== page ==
Have you got yourself a new aquarium? If so, you need to have a plan on how you are going to fill it with those beautiful fish.

Before you work out exactly which fish you want, you need to work out have many inches (or centimetres) of fish you can accommodate in your new aquarium.

The fish will obviously have more room to swim and set up their territories in a larger aquarium, but more important than the size of the aquarium is the shape and proportions of the tank. A long, shallow tank will hold more fish than a short deep tank, even if they have exactly the same amount of water in each.

The reason for this is that the oxygen content of the water depends on how easily it can be supplied. The only place this can happen is where the air meets the water, which is at the surface of the tank, so the larger the surface, the more oxygen available. Similarly, the carbon dioxide that the fish exhale has to be expelled from the water, and this also happens at the surface.

So, to work out the capacity of an aquarium, you need to multiply the length of the aquarium by the depth to get the water surface. For instance, if your aquarium is 24in (60cm) long by 12in (30cm) deep, the answer is 288in2 (1800cm2).

The next thing you need to know is how many inches (or centimetres) of fish you can accommodate, and this will depend on the type of fish.

Freshwater Tropical Fish – 12in2 per inch body length

(75cm2 per cm body length)

Freshwater Cold Water Fish – 30in2 per inch body length

(187.5cm2 per cm of body length)

Marine Tropical Fish – 48in2 per inch body length

(300cm2 per cm body length)

So, in our example tank above you could fit:

24 inches (60cm) of Freshwater Tropical Fish

10 inches (25cm) of Freshwater Cold Water Fish

6 inches (15cm) of Marine Tropical Fish

To calculate the number of inches (or centimetres) of your fish, measure from the mouth to the start of the tail, and don’t forget that the fish you see in the shops are normally juveniles and are not fully grown, you need to allow for the size they will become!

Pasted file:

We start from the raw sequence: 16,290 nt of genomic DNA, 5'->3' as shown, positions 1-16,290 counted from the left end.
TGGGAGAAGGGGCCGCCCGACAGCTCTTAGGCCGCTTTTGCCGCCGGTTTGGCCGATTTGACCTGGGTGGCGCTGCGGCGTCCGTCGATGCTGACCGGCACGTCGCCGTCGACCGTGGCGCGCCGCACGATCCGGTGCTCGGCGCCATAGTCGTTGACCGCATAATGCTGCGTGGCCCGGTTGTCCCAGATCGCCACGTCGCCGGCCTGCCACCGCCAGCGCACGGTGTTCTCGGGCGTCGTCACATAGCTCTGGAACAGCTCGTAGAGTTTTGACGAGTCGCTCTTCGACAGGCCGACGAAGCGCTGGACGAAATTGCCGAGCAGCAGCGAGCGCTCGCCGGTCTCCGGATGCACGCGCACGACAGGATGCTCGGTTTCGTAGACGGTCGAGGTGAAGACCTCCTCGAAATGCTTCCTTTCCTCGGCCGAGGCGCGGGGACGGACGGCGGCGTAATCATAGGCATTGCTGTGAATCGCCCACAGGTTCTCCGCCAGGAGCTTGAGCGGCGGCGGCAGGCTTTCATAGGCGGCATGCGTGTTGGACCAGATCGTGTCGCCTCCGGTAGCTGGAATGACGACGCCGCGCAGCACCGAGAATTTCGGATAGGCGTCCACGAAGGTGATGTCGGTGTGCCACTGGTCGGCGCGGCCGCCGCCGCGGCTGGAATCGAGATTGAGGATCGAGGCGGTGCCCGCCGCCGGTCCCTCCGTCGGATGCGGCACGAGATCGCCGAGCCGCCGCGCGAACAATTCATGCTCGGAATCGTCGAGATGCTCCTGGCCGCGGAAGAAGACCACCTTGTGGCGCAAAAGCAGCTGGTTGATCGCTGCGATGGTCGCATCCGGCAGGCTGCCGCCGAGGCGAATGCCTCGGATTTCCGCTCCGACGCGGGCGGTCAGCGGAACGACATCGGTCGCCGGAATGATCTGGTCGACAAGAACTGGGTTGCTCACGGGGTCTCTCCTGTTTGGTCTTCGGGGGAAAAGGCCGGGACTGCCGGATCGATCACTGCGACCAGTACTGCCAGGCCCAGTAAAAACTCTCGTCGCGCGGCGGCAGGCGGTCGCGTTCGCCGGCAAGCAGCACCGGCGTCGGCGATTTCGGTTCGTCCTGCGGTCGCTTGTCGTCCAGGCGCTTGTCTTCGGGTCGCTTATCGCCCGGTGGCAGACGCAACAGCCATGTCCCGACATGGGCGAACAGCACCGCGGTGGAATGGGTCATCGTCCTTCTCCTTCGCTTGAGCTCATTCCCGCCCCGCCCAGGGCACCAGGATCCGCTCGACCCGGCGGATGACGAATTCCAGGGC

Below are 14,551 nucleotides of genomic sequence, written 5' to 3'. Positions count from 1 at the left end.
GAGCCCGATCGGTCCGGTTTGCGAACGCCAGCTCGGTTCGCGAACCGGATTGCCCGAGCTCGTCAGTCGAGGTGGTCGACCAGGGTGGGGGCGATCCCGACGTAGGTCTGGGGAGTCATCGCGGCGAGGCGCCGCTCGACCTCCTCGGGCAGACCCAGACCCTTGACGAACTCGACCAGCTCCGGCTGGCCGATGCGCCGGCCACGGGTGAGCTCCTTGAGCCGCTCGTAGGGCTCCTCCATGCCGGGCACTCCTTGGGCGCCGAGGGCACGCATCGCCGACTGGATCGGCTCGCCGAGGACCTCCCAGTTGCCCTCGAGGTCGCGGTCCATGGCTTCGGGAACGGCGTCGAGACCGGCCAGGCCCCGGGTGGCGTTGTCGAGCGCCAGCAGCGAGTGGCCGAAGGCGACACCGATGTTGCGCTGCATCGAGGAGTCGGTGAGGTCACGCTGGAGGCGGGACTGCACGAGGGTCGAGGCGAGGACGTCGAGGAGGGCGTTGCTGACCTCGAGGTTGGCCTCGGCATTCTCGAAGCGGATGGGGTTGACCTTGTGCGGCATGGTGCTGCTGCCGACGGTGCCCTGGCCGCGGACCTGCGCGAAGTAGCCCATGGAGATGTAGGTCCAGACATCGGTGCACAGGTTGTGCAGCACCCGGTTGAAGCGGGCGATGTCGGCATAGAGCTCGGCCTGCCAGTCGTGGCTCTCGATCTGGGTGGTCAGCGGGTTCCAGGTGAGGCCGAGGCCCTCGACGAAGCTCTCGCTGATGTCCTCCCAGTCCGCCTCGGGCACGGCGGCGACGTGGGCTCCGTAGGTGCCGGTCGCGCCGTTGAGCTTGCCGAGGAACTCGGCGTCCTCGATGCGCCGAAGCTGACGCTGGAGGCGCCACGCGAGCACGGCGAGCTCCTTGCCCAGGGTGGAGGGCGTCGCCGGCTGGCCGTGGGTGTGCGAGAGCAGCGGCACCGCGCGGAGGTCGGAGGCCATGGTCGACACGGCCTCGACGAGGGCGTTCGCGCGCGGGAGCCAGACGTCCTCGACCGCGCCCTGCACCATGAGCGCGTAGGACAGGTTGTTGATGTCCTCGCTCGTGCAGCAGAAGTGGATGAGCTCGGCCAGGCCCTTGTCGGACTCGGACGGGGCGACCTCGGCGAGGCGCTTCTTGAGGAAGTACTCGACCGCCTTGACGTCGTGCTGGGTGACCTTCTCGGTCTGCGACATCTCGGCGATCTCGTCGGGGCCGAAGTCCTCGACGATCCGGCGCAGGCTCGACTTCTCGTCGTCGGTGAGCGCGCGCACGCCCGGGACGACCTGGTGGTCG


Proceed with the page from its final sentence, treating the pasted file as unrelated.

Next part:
Get this right, and you’re well on the way to having a successful aquarium.

Source:http://www.articlecircle.com/pets-and-animals/how-many-fish-will-my-aquarium-hold.html

Before you work out exactly which fish you want, you need to work out have many inches (or centimetres) of fish you can accommodate in your new aquarium.

The fish will obviously have more room to swim and set up their territories in a larger aquarium, but more important than the size of the aquarium is the shape and proportions of the tank. A long, shallow tank will hold more fish than a short deep tank, even if they have exactly the same amount of water in each.

The reason for this is that the oxygen content of the water depends on how easily it can be supplied. The only place this can happen is where the air meets the water, which is at the surface of the tank, so the larger the surface, the more oxygen available. Similarly, the carbon dioxide that the fish exhale has to be expelled from the water, and this also happens at the surface.

So, to work out the capacity of an aquarium, you need to multiply the length of the aquarium by the depth to get the water surface. For instance, if your aquarium is 24in (60cm) long by 12in (30cm) deep, the answer is 288in2 (1800cm2).

The next thing you need to know is how many inches (or centimetres) of fish you can accommodate, and this will depend on the type of fish.

Freshwater Tropical Fish – 12in2 per inch body length

(75cm2 per cm body length)

Freshwater Cold Water Fish – 30in2 per inch body length

(187.5cm2 per cm of body length)

Marine Tropical Fish – 48in2 per inch body length

(300cm2 per cm body length)

So, in our example tank above you could fit:

24 inches (60cm) of Freshwater Tropical Fish

10 inches (25cm) of Freshwater Cold Water Fish

6 inches (15cm) of Marine Tropical Fish

To calculate the number of inches (or centimetres) of your fish, measure from the mouth to the start of the tail, and don’t forget that the fish you see in the shops are normally juveniles and are not fully grown, you need to allow for the size they will become!

Get this right, and you’re well on the way to having a successful aquarium.

Source:http://www.articlecircle.com/pets-and-animals/how-many-fish-will-my-aquarium-hold.html

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